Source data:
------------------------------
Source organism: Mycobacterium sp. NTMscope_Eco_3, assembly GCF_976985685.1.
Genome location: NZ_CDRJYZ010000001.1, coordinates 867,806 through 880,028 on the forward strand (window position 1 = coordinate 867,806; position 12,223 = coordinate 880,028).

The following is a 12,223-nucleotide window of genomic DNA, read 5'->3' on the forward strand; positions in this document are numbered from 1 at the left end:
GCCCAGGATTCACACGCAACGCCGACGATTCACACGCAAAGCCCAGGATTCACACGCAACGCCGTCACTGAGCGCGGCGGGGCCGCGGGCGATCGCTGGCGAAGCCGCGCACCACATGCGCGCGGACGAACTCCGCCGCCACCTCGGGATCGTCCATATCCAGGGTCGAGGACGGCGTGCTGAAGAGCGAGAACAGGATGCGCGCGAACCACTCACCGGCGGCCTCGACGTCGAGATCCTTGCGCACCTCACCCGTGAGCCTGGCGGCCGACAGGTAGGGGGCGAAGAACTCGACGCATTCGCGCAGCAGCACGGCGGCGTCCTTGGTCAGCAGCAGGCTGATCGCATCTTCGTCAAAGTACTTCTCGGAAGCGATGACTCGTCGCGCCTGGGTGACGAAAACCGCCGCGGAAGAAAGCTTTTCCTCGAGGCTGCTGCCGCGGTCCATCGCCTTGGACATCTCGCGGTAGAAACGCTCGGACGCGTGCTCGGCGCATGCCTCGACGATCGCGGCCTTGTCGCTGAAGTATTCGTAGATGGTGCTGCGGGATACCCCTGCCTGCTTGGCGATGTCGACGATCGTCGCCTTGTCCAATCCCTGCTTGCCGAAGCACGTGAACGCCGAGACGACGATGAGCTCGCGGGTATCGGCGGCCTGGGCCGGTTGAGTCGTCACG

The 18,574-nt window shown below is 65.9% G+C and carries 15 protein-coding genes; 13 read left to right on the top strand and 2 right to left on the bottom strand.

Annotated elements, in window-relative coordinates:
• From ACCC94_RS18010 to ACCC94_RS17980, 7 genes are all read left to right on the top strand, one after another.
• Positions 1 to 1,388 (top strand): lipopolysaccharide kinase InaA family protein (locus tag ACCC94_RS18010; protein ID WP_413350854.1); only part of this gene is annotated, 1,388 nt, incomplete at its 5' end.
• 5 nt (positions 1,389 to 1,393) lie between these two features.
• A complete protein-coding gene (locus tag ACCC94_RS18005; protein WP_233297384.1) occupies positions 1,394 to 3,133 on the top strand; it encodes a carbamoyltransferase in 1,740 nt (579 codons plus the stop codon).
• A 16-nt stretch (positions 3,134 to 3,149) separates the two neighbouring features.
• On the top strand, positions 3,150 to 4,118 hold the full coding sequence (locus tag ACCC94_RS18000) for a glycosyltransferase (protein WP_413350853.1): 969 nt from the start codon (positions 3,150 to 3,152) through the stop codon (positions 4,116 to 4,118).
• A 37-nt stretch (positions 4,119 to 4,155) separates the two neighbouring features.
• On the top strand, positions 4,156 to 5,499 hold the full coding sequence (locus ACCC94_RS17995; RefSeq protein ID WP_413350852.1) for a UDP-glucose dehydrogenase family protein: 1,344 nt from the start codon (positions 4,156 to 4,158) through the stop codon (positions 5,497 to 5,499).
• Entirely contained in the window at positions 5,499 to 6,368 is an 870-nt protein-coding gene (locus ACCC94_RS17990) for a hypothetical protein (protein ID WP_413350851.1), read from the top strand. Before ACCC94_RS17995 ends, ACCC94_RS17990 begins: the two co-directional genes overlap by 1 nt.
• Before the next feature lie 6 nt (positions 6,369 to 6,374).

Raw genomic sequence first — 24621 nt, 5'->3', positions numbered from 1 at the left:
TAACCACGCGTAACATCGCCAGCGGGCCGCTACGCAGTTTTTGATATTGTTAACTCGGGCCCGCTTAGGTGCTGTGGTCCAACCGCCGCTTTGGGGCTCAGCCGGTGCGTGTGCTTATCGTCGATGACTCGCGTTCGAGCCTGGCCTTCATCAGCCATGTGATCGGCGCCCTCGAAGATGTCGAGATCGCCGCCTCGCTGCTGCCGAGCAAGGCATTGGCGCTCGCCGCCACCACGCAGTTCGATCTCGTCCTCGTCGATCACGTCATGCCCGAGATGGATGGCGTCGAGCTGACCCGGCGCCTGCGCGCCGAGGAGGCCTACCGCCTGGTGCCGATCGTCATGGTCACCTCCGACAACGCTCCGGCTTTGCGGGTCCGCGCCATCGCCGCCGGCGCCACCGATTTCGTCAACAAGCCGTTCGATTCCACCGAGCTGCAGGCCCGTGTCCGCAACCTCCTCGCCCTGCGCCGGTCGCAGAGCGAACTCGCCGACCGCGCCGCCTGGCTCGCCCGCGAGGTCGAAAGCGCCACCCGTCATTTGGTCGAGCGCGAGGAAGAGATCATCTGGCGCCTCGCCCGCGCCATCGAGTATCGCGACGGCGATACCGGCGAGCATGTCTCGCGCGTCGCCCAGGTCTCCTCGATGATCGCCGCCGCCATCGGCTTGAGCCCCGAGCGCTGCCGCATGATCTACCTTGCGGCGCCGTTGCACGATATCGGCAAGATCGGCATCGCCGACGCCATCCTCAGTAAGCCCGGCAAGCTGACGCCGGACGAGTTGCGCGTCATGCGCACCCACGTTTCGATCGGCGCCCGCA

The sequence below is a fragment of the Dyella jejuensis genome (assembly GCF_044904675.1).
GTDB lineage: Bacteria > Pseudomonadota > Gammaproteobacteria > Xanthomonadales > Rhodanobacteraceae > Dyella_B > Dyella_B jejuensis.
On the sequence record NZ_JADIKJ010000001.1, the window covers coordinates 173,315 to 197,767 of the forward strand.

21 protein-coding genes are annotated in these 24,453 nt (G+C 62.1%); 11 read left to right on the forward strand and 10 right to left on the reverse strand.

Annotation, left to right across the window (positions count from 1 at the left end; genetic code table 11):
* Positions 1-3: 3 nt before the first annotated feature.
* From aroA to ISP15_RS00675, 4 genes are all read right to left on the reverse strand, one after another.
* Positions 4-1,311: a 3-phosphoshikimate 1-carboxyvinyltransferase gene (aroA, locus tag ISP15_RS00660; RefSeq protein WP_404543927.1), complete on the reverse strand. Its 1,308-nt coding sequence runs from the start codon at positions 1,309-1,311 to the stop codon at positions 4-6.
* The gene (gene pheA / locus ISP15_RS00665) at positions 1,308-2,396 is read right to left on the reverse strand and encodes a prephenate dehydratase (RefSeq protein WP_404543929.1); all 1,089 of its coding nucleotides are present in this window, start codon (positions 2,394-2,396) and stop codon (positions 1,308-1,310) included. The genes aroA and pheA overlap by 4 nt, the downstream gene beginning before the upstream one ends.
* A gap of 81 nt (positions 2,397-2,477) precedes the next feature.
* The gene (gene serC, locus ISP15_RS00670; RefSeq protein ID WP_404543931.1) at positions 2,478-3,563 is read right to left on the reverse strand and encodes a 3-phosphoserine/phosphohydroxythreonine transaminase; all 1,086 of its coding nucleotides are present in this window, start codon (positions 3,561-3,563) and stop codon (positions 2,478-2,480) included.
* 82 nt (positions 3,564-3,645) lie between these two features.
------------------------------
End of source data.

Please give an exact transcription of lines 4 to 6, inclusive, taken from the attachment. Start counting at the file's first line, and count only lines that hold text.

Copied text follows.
GCCCAGGATTCACACGCAACGCCGACGATTCACACGCAAAGCCCAGGATTCACACGCAACGCCGTCACTGAGCGCGGCGGGGCCGCGGGCGATCGCTGGCGAAGCCGCGCACCACATGCGCGCGGACGAACTCCGCCGCCACCTCGGGATCGTCCATATCCAGGGTCGAGGACGGCGTGCTGAAGAGCGAGAACAGGATGCGCGCGAACCACTCACCGGCGGCCTCGACGTCGAGATCCTTGCGCACCTCACCCGTGAGCCTGGCGGCCGACAGGTAGGGGGCGAAGAACTCGACGCATTCGCGCAGCAGCACGGCGGCGTCCTTGGTCAGCAGCAGGCTGATCGCATCTTCGTCAAAGTACTTCTCGGAAGCGATGACTCGTCGCGCCTGGGTGACGAAAACCGCCGCGGAAGAAAGCTTTTCCTCGAGGCTGCTGCCGCGGTCCATCGCCTTGGACATCTCGCGGTAGAAACGCTCGGACGCGTGCTCGGCGCATGCCTCGACGATCGCGGCCTTGTCGCTGAAGTATTCGTAGATGGTGCTGCGGGATACCCCTGCCTGCTTGGCGATGTCGACGATCGTCGCCTTGTCCAATCCCTGCTTGCCGAAGCACGTGAACGCCGAGACGACGATGAGCTCGCGGGTATCGGCGGCCTGGGCCGGTTGAGTCGTCACG

The 18,574-nt window shown below is 65.9% G+C and carries 15 protein-coding genes; 13 read left to right on the top strand and 2 right to left on the bottom strand.

Annotated elements, in window-relative coordinates: